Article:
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Posted on Mon, Nov 14, 2011 : 12:11 p.m.

Mary Sue Coleman: 'Families may well leave' if domestic partner benefits ban passes

By Kellie Woodhouse

University of Michigan President Mary Sue Coleman pleaded last week with state legislators to vote against a bill that would take away domestic partner benefits for state employees, including U-M faculty.


University of Michigan President Mary Sue Coleman

Lon Horwedel |

"The University of Michigan must be able to offer an excellent benefit package to our employees and to those we hope to recruit to U-M for their unique talents, skills and expertise," Coleman wrote in a Nov. 8 letter addressed to Senate Majority Leader Randy Richardville and sent to all 38 state senators.

"The loss of our ability to offer such benefits would put the university, and our state, at a serious disadvantage compared to peers."

Coleman's letter comes after a heated debate about the proposed elimination. House bill 4770 —which has already been passed by the Michigan House of Representatives in September in a 64-44 party-line vote— seeks to take away benefit allowances for a state employee's domestic partner and that partner's children.

With a Republican-controlled Senate, U-M's concern is that the benefits ban could pass on the party line by a wide margin.

The Senate committee reviewing the bill already has decided to put it to the floor before the entire Senate body for a full review. No date has been set for the review.

"If the bill gets to the Senate floor there will be a vigorous debate," said Cynthia Wilbanks, U-M’s vice president of government relations.

In Michigan, same sex marriage is not legal or recognized. Thus, the bill essentially makes it impossible for gay and lesbian individuals to offer benefits to their significant others.

Rep. Dave Agema, a Republican who sponsored the bill, contends it will save millions in state dollars each year. Exact numbers have been contested.

Coleman said that this year 570 adults and 48 children receive domestic partner benefits through a U-M healthcare plan. The average cost per person to the university is $3,072, or $1.9 million total, she said. That's 0.7 percent of U-M's $302 million total healthcare cost.

"In the absence of benefits that are widely offered elsewhere, employees currently responsible for providing health coverage for their families may well leave, and other top candidates will choose not to come," Coleman wrote.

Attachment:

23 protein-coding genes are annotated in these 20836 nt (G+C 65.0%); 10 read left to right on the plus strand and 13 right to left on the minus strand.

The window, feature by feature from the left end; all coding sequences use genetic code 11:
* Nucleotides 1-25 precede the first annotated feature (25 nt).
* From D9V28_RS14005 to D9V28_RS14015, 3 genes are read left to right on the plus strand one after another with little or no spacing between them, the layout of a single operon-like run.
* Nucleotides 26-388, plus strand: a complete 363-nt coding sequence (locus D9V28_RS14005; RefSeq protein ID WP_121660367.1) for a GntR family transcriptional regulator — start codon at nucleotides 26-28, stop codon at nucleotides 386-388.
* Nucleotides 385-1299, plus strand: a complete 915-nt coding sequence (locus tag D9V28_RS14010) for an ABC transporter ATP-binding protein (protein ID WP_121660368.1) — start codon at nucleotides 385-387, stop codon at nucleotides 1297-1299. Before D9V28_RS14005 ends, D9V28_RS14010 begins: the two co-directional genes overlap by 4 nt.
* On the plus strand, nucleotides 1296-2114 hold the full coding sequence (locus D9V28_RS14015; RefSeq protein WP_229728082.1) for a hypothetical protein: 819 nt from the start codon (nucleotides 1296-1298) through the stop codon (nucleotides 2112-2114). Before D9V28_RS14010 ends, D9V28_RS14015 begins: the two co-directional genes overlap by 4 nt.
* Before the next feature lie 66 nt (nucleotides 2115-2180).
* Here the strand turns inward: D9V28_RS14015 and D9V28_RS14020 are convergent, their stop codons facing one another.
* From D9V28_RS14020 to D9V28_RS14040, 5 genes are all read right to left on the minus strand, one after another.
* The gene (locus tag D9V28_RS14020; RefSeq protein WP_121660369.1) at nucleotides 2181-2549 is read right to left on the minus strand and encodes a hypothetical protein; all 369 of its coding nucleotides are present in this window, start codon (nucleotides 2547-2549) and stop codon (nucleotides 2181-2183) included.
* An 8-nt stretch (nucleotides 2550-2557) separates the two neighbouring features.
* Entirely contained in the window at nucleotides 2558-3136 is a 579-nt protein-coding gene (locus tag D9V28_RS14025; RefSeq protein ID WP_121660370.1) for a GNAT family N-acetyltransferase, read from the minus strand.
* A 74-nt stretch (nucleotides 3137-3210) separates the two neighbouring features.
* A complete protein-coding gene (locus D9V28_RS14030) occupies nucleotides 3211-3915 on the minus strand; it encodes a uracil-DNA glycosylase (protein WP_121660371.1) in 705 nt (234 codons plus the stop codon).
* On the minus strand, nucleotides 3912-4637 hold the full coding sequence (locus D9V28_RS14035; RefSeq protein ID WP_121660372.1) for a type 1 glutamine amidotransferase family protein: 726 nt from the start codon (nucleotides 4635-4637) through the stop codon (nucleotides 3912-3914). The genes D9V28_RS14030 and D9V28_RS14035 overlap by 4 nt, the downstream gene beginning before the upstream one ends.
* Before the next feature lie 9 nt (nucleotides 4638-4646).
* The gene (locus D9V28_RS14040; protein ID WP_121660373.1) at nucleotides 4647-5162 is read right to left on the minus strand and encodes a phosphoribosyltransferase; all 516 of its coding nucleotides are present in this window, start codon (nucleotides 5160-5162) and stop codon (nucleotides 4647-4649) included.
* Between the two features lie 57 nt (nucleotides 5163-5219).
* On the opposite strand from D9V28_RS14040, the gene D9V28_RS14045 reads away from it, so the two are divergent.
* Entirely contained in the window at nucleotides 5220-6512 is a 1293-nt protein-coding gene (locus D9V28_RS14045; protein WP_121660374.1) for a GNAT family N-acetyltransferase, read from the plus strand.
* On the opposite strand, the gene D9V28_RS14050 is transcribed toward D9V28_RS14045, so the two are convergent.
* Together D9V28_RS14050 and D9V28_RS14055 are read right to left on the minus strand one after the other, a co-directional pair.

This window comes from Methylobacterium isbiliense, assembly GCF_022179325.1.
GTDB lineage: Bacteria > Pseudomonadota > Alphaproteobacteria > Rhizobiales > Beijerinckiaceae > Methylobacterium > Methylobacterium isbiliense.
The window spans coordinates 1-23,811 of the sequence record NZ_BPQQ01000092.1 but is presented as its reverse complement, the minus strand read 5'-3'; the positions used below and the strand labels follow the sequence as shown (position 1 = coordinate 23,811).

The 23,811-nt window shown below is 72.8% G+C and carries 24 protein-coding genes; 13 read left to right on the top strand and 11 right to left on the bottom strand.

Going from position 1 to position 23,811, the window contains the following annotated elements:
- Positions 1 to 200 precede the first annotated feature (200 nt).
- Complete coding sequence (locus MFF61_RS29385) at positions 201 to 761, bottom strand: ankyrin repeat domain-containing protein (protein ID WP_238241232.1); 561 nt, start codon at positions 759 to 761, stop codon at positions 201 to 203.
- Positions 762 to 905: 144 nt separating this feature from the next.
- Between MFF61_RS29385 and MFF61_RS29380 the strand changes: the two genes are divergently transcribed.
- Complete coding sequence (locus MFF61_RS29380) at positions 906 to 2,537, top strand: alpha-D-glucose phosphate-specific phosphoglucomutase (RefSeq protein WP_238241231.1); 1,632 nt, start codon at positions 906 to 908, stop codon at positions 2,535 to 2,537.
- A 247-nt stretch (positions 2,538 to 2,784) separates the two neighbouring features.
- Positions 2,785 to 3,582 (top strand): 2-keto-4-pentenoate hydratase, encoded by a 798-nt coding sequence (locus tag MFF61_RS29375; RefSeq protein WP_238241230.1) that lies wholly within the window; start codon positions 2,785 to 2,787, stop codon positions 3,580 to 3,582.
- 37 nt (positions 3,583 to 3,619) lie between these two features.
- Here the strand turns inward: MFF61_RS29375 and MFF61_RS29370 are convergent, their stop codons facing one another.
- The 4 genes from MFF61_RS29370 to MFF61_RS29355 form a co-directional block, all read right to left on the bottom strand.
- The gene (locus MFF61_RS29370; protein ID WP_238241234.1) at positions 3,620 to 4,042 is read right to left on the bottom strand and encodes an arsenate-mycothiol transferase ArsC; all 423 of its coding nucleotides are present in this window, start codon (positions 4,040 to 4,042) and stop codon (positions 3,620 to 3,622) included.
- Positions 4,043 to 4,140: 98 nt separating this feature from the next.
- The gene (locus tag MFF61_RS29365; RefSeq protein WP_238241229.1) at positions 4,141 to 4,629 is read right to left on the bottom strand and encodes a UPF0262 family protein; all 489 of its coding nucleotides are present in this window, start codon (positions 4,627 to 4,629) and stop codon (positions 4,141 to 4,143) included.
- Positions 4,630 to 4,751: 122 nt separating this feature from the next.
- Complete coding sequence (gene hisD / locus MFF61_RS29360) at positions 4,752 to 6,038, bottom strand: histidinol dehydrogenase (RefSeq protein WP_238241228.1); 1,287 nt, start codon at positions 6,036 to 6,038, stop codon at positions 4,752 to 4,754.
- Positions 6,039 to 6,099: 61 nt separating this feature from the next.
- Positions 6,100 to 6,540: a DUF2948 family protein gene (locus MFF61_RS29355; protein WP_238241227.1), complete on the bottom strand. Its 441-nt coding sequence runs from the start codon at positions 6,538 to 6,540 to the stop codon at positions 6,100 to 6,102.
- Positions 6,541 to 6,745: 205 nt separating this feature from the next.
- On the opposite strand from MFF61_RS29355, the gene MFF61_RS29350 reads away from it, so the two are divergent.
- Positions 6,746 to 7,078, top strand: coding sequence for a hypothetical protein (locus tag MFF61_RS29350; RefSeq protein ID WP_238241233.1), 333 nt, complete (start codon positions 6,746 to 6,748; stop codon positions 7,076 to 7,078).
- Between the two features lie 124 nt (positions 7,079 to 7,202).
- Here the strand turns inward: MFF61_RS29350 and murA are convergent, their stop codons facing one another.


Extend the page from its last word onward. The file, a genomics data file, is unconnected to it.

Andries Coetzee, right, and his partner Gary Woodall make dinner inside their home in Ann Arbor on Oct. 28. Woodall may lose his health care coverage if the bill proposing the elimination of domestic partner benefits passes through the Michigan Senate.

Several university employees told in October that they were thinking of looking elsewhere for employment because of the legislation.

"I am actively applying for jobs elsewhere… at universities that don’t have these limitations,” U-M linguistics professor Andries Coetzee said in October. “I don’t want to leave the University of Michigan, I am really happy here. It’s a great school to work at, but I have to take care of my family.”

Coetzee has been with his partner for seven years years. Coetzee is originally from South Africa and he and his partner are legally married there, but Michigan does not recognize that marriage.

Agema, however, contends that in a difficult economic climate, supporting employees in Coetzee's situation is not Michigan's responsibility. He contends that the state could save millions if the ban is passed.

"It is not the responsibility of taxpayers to support the roommates and unmarried partners of public employees," Agema said in a statement. "Providing benefits in this way is not the role of the state, especially when tax dollars are in short supply and there are critical programs being affected by the decrease in revenue.”

Coleman, however, asserted that vacated positions would be mostly filled by individuals who have children and married partners, and thus the university would not realize any significant cost difference.

She also noted that several giant Michigan fortune 500 companies, including Dow Chemical Co., Ford Motor Co., General Motors Corp. and Whirlpool Corp., offer domestic benefits.

If the bill does pass through the senate, Snyder will have the opportunity to veto it.

Wilbanks said U-M will "use many different opportunities to talk with individual legislators and members of (Snyder's) administration and advocate our point of view."

Kellie Woodhouse covers higher education for Reach her at or 734-623-4602 and follow her on twitter.



Thu, Nov 17, 2011 : 4:26 p.m.

Human Existence and Spiritual Relationships : I would like to learn from the people with unique talents, special skills, and professional expertise about the nature of human existence. We must realistically understand the value of a benefit like health insurance. So, we need to know as to how man exists in nature. I can move from Ann Arbor, and I may move in any direction, North, South, East, or West; I would still need a shade to live, I need the protection, comfort, and care that is provided by the Power/Force/Energy called Lord God Creator's Mercy, Compassion, and Grace. There is no human existence in the absence of positive Intraspecific biotic interaction called Spiritualism. <a href="" rel='nofollow'></a>

CE Whiting

Wed, Nov 16, 2011 : 6:47 p.m.